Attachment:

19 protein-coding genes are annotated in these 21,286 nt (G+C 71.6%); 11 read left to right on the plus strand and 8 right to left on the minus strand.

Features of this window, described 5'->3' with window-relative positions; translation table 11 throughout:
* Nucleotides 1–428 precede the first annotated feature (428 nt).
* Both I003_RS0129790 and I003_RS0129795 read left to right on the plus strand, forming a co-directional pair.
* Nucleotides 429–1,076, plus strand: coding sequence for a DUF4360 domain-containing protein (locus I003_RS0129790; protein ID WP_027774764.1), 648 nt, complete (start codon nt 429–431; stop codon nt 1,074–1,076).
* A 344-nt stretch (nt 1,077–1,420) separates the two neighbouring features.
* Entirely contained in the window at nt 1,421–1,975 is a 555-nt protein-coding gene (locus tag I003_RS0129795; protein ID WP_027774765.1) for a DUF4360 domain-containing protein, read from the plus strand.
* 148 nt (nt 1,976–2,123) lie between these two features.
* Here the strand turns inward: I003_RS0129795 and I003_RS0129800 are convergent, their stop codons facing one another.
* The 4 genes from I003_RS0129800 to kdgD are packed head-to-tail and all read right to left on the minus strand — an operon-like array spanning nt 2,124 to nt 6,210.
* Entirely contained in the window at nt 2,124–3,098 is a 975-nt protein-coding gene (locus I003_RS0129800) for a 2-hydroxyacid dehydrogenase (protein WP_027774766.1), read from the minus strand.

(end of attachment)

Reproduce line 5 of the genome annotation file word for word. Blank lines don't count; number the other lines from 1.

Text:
* Nucleotides 429–1,076, plus strand: coding sequence for a DUF4360 domain-containing protein (locus I003_RS0129790; protein ID WP_027774764.1), 648 nt, complete (start codon nt 429–431; stop codon nt 1,074–1,076).